By Scott A. McKeown
| November 17, 2015
Heightened Written Description Requirement for Negative Claim Limitations?
Negative patent claim limitations were once disfavored by the USPTO. This is because defining claim scope by exclusion was considered less precise relative to more traditional, positive claim scope recitations. Over the years, the USPTO has been guided to accept negative limitations as in some cases it may be the only way to adequately claim a given invention. Yet, in assessing written description support for such claim features, the USPTO explains that "the mere absence of a positive recitation in a patent specification is not a basis for exclusion consistent with written description requirements." MPEP 2173.05(i)
In some cases, examiners have been known to require explicit support for a negative claim limitation. The degree of specification support necessary to support a negative claim limitation was analyzed last week by the Federal Circuit.
Inphi Corporation (“Inphi”) filed a request for inter partes reexamination of Netlist, Inc.’s (“Netlist”) U.S. Patent No. 7,532,537 (“the ‘537 patent”) directed to computer system memory modules comprising memory chips. Numerous claims were rejected as obvious. In overcoming the rejection, Netlist amended its claims, narrowing them and adding a negative limitation. The negative claim limitation excluded three particular types of memory chip selection signals.
Inphi appealed to the Board arguing in pertinent part that Netlist’s negative claim limitation failed to satisfy the written description requirement. The Board affirmed the Examiner’s final decision and denied Inphi’s subsequent request for rehearing.
The question posed to the CAFC was whether Netlist’s negative claim limitation was supported by the specification or constituted impermissible new matter. That is, whether or not the disclosure of alternative implementations was enough, or whether a particular advantage disadvantage of one option to the exclusion of another, was required.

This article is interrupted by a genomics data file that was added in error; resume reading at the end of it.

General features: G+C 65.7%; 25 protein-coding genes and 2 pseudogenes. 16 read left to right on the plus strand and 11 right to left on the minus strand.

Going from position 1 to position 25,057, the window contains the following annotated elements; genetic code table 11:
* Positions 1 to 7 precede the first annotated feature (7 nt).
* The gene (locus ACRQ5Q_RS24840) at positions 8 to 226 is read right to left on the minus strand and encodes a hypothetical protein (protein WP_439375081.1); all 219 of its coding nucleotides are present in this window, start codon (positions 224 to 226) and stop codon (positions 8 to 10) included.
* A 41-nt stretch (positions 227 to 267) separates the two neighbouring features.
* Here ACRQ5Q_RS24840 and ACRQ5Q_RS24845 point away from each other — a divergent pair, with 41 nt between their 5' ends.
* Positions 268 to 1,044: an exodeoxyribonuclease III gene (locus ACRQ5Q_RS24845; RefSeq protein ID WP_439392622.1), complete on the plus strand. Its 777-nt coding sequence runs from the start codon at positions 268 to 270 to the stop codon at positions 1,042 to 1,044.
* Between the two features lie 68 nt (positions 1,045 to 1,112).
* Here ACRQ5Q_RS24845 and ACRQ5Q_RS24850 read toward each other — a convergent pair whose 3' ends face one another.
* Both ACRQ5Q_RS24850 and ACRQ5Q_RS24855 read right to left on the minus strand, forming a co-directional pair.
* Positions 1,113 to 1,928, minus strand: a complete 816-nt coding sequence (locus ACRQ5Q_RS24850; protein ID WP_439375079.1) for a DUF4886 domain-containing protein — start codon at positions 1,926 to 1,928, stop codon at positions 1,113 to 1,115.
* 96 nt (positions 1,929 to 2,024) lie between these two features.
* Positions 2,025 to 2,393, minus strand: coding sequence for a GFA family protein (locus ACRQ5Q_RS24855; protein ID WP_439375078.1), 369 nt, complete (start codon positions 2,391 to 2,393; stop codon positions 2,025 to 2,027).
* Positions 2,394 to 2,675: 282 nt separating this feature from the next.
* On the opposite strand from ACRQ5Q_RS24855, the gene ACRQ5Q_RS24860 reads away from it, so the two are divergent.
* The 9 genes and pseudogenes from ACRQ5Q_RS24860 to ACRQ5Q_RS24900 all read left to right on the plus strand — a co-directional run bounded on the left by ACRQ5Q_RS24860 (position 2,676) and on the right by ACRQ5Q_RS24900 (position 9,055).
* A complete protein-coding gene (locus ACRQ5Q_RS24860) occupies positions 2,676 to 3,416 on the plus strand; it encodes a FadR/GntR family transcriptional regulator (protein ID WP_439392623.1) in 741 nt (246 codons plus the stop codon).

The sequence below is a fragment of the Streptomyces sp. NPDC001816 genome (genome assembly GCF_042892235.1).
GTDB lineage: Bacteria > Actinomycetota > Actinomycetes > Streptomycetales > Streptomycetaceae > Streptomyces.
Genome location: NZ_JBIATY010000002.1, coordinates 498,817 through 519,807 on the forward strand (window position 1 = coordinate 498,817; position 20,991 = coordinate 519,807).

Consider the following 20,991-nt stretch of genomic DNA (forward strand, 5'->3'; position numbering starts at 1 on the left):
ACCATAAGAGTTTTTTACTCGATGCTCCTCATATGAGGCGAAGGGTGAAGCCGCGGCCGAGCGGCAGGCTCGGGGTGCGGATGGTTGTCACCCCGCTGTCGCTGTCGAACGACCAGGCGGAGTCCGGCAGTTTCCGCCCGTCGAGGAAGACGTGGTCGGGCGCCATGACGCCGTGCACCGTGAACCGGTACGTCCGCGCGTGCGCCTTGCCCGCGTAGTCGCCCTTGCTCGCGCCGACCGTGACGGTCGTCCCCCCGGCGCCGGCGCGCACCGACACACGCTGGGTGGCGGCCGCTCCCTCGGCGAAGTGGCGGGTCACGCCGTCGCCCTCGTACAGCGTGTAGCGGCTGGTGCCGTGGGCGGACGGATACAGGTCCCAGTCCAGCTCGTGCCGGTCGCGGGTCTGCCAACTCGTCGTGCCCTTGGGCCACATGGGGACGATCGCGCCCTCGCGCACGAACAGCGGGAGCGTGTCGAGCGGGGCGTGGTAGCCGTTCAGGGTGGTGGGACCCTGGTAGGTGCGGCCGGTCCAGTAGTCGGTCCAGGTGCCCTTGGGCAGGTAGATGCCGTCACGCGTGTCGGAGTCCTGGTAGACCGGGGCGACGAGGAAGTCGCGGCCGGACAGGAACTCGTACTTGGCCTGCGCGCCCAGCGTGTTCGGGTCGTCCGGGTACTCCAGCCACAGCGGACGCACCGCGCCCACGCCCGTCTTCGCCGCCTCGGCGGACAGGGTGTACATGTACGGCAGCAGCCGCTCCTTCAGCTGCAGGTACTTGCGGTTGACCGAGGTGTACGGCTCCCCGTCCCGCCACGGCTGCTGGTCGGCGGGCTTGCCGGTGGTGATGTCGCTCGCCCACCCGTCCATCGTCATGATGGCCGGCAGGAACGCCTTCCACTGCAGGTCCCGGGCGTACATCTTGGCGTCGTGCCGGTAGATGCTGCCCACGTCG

The CAFC affirmed the Board, holding that simply describing alternative features without articulating advantages or disadvantages of each feature can support a negative limitation. (here)
The parties’ dispute centered on interpreting the key language in Santarus, Inc. v. Par Pharm, Inc.:
Negative claim limitations are adequately supported when the specification describes a reason to exclude the relevant limitation. Such written description support need not rise to the level of disclaimer. In fact, it is possible for the patentee to support both the inclusion and exclusion of the same material.694 F.3d 1344, 1351 (Fed. Cir. 2012). Inphi argued that the specification in Santarus clearly differentiated between an advantageous option and a disadvantageous alternative, and this was necessary to support a negative limitation directed to the disadvantageous alternative. The ‘537 patent lacked such clear differentiation, but the Board pointed to three parts of the specification where the chip signaling alternatives were distinguished: in a standards publication for memory devices that was incorporated by reference, in a table where these three types of chips were listed separately, and in a figure where these three types of chips were displayed on different signal lines. The Court held that this constituted substantial evidence supporting the Board’s finding, emphasizing that “Santarus did not create a heightened written description standard for negative claim limitations and that properly described, alternative features are sufficient to satisfy the written description standard of § 112, paragraph 1 for negative claim limitations.”